Learning Lessons from Multi-Volume Series
By Bernie Langs
There is no challenge in reading more rigorous than the study, over several years, of a series of books by a single author on one subject. From about 1983 through the late 1990s, I read four series, two of which I did not complete and two of which I finished, that changed my outlook on life.
My first foray began when I chanced on the first volume of a series by the German art historian and curator Max J. Friedländer (1867–1958) and decided on the spot that “I’m going to read all of this.” The 14-volume Van Eyck to Breughel: Early Netherlandish Painting is a wonderful overview of the Northern Renaissance. It’s written from the point of view of not only an art historian, but a connoisseur and a man with emotional and impeccable vision for classifying, cataloging, and appreciating the mostly Christian iconographic paintings of the mid-15th through mid-16th century. The first volume focuses on Jan Van Eyck and his mysterious brother Hubert, who died at an early age, and whose contributions to their oeuvre has been the subject of intense debate through history. The seriousness and depth of Van Eyck’s work, with its rich palette and texture brought on by his groundbreaking use of oil solutions in his paint, bring the reader into a new world of intensity and vitality, that Friedländer is able to maintain throughout the entire work. As the reader progresses, his or her own personal vision is enhanced and improved because of the time spent looking at the 2000 or so plates of reproductions of Masters, such as the harsh Rogier van der Weyden, the idealist Hugo van der Goes, the mischievous Bosch, the sublime Gerard David, and the romantic Adrianne Yesenbrandt, much of whose work I could see on view in the large Northern collection of the Metropolitan Museum.
The way I saw the world changed from the experience, and although I am not of Christian faith, I appreciated that these paintings were a way of an artist’s expression of his or her belief in “The Divine.” The views depicted in the background of many of the works of late Medieval and Renaissance Northern cities such as Bruges, often bathed in dark bluish color and light, became for me an ideal of a celestial home.
My next foray into a lengthy series was a difficult four-year journey through the ancient world with Professor Erwin R. Goodenough (1893–1965) of Yale University. His masterwork, Jewish Symbols in the Greco-Roman Period is sophisticated and dense in presentation. Much of the early volumes are spent defining and refining the concept of what a symbol actually is and how deeply it was ingrained in the psyche of the ancient world in synchronized fashion, so that the Greeks and Romans and even the Egyptians and Assyrians shared ideas of mysticism which were co-opted into Jewish religious expression. Symbols such as divine fluids of wine, or expressions reflecting the stars and the zodiac, or of more natural subjects, show up in the most unexpected ways throughout the ancient world if you are educated to understand what you are seeing.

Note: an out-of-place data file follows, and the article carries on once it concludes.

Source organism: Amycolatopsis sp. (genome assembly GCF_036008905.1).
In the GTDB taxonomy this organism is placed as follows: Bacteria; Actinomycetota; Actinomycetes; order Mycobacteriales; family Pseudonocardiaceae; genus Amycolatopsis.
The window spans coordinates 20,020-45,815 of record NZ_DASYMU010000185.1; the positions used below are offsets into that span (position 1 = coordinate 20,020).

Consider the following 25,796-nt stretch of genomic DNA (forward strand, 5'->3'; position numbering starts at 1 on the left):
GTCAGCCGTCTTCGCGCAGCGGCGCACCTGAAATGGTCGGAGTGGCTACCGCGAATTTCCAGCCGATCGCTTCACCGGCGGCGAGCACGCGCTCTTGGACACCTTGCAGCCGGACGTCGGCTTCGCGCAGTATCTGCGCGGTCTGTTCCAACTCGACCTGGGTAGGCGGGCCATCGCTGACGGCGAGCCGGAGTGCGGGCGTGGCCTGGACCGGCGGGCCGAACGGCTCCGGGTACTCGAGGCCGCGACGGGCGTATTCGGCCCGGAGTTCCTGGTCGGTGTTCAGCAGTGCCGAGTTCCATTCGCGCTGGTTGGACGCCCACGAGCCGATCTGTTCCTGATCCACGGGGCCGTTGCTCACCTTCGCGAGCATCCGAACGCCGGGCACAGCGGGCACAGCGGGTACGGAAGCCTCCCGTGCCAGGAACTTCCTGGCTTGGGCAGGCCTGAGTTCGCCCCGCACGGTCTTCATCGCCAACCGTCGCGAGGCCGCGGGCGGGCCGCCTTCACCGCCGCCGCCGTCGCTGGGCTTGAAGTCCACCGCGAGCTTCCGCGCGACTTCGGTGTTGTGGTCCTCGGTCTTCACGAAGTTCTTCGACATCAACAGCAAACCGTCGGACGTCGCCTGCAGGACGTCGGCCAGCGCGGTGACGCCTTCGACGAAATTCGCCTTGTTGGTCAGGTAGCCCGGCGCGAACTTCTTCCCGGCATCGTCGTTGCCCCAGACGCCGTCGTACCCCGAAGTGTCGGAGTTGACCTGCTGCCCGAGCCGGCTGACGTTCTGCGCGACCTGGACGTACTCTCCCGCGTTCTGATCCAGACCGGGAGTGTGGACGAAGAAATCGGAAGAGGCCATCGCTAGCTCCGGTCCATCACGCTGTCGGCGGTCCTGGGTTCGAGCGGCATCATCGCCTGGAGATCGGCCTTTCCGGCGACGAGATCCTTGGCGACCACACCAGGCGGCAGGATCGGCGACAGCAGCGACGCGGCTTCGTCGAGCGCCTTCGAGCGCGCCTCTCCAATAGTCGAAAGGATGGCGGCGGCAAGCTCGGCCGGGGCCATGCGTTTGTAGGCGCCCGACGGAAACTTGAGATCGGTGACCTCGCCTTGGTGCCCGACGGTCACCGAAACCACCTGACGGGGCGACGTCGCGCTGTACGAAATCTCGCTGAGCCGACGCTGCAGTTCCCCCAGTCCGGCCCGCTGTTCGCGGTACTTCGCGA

Goodenough’s life work is steeped in ancient mysticism and Greek philosophers as varied as Plato and Philo. He is quite cognizant that if his readers have stuck with him through his trek, they would emerge changed persons in understanding how we’ve spiritually come to our own world. Some of the photos of obscure ancient sites and artifacts were at times disturbing in their undercurrent of death and the complexities of the fate of the soul. The last volumes are dedicated to the ancient synagogue at Dura-Europas in Syria, where, in the first centuries of the common era, there were places of worship for Jews, Christians and pagans alike. He expertly takes his readers through the remains of the city and synagogue’s beautifully preserved murals and it’s an amazing journey.
Over two decades I read books in the 18-volume series by Salo W. Baron (1895-1989) A Social and Religious History of the Jews. I was raised Jewish but found the weekend temple liturgy tedious. But reading Baron’s books in conjunction with Goodenough’s tracing of ancient Jewish mysticism awoke a unique idea in me of what it means to be Jewish. Baron’s work, especially the volumes on the ancient and Medieval Jewish world, were an eye- opener. His use of source documents is incredibly exciting in relation to Jewish European communities and their leading scholars. One learns of the mistreatment through history of the Jews. To see the detail of the organized hatred of the people, from the Church to the governments of these poor “students of the book,” is horrifying to say the least. Baron’s footnotes are rigorous and lengthy and it’s amazing how many books and treatises and papers he examined over the years.
I read 16 volumes of Baron and ran out of steam. I hope to one day finish the final two volumes. I also didn’t finish Osvald Sirén‘s (1879-1966) series Chinese Painting: Leading Masters and Principles. I was reading it in the library where I was studying for my Master’s degree, and I graduated before finishing the work. I struggled to retain the sometimes complex names of the great painters in the Chinese tradition, but learned valuable lessons on their sublime brushstrokes and how the many schools were classified. Once again, the Met Museum, rich with Chinese scrolls, served me well to see examples of the paintings firsthand. After the often brutal depictions from the Northern Renaissance of crucifixions and gory deaths of saints, the ethereal landscapes of Chinese paintings are a welcome escape and I often meditate on their delicate depictions of serene mountains, lakes and pavilions.